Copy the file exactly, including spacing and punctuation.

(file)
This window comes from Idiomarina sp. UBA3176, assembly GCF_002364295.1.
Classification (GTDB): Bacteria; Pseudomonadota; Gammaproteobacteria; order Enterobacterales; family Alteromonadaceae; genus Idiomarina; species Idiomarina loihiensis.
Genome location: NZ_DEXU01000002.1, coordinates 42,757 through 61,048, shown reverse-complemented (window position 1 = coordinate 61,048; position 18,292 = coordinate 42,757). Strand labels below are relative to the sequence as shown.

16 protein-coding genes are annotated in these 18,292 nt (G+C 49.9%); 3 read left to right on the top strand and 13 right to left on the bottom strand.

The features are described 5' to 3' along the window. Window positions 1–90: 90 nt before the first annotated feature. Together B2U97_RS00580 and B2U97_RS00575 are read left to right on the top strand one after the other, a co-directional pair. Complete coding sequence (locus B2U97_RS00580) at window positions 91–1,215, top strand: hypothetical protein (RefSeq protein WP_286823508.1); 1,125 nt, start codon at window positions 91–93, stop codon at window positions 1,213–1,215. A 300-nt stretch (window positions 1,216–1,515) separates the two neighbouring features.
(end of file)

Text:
This window comes from Idiomarina sp. UBA3176, assembly GCF_002364295.1.
Classification (GTDB): Bacteria; Pseudomonadota; Gammaproteobacteria; order Enterobacterales; family Alteromonadaceae; genus Idiomarina; species Idiomarina loihiensis.
Genome location: NZ_DEXU01000002.1, coordinates 42,757 through 61,048, shown reverse-complemented (window position 1 = coordinate 61,048; position 18,292 = coordinate 42,757). Strand labels below are relative to the sequence as shown.

16 protein-coding genes are annotated in these 18,292 nt (G+C 49.9%); 3 read left to right on the top strand and 13 right to left on the bottom strand.

The features are described 5' to 3' along the window. Window positions 1–90: 90 nt before the first annotated feature. Together B2U97_RS00580 and B2U97_RS00575 are read left to right on the top strand one after the other, a co-directional pair. Complete coding sequence (locus B2U97_RS00580) at window positions 91–1,215, top strand: hypothetical protein (RefSeq protein WP_286823508.1); 1,125 nt, start codon at window positions 91–93, stop codon at window positions 1,213–1,215. A 300-nt stretch (window positions 1,216–1,515) separates the two neighbouring features.